Coal River –workshop 5/4/2003 Notes re John Platt
Jim Comerford’s book ‘Coal and Colonials’ is a mine of information on Coal River, the beginnings of the coal industry and work of convict coal miner John Platt.(1763-1811)
Coal is the energy of the industrial revolution and still comprises 80% of the tonnage exported from Newcastle, NSW, which is the largest coal export port of the world.
Jim writes fondly about the miner John Platt and incisively on the significance of coal and the beginnings of the coal mining industry.
Captain Cook when he noted the ‘small clump of an island’ that was Nobbys on the 10 May 1770 was carrying in the bunker on board the Endeavour coals perhaps from Newcastle on Tyne.
Coal was used for cooking and heating and extended the range of sailing ships like the Endeavour.
Platt a convict with mining experience was aged 35 years when sentenced at Shrewsbury on August 18th 1798. He was transported for life and arrived in Sydney aboard the Royal Admiral 22/11/1799.
Sydney Traders who had been interested in the coal resources at Coal River applied to have Platt assigned to their coal gathering enterprises. He had been examining the coal outcrops south of Sydney and had developed the belief that the north and south outcrops were part of a single extensive coalfield. Platt was intelligent and had a grasp practical mining problems.
Governor Phillip Gidley King set Platt and eleven other convicts to work boring for coal bearing strata in the Georges River area using boring gear that had been made by Wapshott toolmakers for Joseph Banks and brought out to the colony by Governor King.
They sank a vertical shaft 24 feet in six months and bored down a further 50 feet without striking the seam. The final depth was to be 98 feet before abandoning the shaft.
Prospect Creek where they were working was long known as Coal Creek.
The Balmain Colliery shafts were put down to the coal seams 90 years after Platt’s work and were 2,880 ft. deep. They were abandoned in 1933.
Simeon Lord and Hugh Meehan, transportees turned traders, were the new owners of the 170 ton ex-Spanish ship Anna Josepha. This vessel was sent on a number of trips to Coal River between June and October 1800 for cargoes of coal and timber which they sold for a hansom profit.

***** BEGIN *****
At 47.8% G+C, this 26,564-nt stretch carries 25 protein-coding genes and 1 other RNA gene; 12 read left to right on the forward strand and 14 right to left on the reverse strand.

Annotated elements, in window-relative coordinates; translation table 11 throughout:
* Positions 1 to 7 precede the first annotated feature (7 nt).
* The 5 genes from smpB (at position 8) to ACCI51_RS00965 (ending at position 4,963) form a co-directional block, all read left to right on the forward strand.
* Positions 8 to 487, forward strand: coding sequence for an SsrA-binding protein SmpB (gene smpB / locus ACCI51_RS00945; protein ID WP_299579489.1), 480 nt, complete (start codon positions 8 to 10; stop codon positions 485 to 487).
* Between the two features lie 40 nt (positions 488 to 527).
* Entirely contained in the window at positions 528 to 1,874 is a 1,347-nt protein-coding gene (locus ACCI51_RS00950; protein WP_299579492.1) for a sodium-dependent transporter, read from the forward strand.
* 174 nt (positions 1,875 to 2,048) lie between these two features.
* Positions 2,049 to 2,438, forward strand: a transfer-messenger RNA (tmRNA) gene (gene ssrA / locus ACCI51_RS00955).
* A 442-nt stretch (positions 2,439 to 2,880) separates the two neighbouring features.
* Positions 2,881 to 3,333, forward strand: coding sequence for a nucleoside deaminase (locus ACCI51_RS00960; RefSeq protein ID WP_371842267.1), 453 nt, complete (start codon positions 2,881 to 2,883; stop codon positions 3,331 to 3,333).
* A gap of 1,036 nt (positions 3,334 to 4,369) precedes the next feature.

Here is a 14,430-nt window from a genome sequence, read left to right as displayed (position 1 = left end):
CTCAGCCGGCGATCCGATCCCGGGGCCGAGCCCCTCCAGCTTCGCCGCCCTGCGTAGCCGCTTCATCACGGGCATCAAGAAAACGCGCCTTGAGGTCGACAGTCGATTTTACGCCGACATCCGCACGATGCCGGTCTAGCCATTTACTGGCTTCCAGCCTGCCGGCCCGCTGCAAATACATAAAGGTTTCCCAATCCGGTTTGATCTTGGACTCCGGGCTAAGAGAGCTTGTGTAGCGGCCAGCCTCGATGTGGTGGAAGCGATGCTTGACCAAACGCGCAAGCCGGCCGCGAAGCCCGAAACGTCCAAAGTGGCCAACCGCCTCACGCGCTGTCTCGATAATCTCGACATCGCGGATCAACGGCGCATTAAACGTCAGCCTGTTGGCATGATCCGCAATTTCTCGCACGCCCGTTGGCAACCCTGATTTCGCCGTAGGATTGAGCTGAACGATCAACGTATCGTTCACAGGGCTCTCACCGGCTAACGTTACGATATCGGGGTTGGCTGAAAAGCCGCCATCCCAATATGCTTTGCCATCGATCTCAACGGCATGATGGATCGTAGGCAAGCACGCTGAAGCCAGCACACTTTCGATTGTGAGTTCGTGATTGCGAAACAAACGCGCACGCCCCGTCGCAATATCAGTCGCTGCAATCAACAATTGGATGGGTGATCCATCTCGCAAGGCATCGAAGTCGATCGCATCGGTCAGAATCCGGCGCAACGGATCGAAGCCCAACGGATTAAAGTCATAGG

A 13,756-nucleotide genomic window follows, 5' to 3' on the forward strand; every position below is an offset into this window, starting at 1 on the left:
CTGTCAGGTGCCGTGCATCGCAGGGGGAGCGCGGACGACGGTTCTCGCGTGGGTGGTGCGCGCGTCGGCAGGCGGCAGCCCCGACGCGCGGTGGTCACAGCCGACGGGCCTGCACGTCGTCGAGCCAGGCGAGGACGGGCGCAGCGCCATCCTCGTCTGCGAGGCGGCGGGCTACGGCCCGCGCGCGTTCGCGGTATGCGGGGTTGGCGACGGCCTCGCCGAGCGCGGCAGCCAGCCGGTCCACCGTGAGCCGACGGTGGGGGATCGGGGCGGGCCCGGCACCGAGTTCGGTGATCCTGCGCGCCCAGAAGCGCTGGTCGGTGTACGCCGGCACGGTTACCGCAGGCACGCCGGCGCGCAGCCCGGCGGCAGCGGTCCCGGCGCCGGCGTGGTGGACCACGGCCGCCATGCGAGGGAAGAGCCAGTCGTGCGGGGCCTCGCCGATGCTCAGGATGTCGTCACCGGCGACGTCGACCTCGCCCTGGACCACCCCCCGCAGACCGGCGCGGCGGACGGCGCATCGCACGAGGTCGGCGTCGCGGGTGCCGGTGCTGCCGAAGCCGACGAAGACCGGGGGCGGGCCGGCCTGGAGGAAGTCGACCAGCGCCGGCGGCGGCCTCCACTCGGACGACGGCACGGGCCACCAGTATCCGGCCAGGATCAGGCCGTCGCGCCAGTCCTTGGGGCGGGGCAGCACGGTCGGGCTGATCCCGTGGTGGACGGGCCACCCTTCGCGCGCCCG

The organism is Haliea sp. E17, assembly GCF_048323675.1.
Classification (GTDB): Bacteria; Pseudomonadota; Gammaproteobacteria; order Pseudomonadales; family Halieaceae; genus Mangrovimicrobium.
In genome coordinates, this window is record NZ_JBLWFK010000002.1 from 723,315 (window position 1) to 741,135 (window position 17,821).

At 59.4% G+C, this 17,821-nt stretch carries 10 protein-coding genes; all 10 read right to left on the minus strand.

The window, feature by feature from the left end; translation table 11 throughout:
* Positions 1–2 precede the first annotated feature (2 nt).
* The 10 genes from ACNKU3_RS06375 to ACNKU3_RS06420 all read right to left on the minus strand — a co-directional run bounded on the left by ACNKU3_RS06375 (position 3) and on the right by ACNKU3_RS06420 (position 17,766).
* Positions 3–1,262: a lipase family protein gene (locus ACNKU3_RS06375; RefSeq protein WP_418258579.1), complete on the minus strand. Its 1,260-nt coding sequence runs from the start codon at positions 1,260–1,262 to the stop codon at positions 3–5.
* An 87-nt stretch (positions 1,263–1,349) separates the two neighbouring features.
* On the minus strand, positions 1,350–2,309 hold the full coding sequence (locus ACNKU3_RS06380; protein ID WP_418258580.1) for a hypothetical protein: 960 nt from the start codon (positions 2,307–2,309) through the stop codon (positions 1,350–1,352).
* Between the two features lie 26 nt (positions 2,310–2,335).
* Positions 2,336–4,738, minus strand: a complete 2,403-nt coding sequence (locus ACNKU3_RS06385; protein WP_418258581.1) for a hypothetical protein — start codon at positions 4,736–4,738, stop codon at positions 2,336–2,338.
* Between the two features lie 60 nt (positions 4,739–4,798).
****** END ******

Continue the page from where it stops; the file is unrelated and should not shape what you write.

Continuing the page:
Governor King was convinced of the need to make preparations to begin coal mining at Coal River. Colonel Patterson and James Grant together with six soldiers, 2 Sawyers, a Pilot, a Miner and a Native (Bungaree) were in the party as well as surgeon Harris and Louis Barrallier. The Lady Nelson and the sloop Francis arrived off the Hunter on Sunday June 14th after checking the entrance of the Lake Macquarie (Reid’s Mistake).
Platt guided the miners to where he had won coal for the Sydney Traders.
Colonel Patterson named Nobbys Coal Island and the mainland headland Colliers Point.
Dr D F Branagan 1966 identified the seams mined by the convict miners as the Dirty or Dudley Seam and the bottom seam as the Yard Seam, which yielded the best quality coal.
Archaeological and geo-technical work proving the systemic way Platt had set out the convict mines has not yet been carried out. It is obvious however that the bell mining technique was not used and the more modern bord and pillar was adopted for the underground layout.
Robert Harle General Collieries Manager for the AA Company told the Royal Commission on Earth Subsidence in 1908 of convict built ventilation shafts. Other convict workings were entered at Glenrock and found to be neatly formed with drives and ribs.
34 Irish convict survivors of the March 4th insurrection at Vinegar Hill were sent to establish the permanent settlement at Coal River to be named ‘Newcastle’. Lieutenant Charles Menzies and party landed the 30th March 1804. The convicts were put to work at Colliers Point under the Chief Miner John Platt. John Platt died in Sydney Hospital June 10, 1811 aged 48 from ‘Asthma’.
The convict coal miners with their flesh blood and sweat have rendered the most valuable service to the fledgling colony of NSW. Notes D. Lithgow inspired by ‘Coal & Colonials’ 1997-Jim Comerford.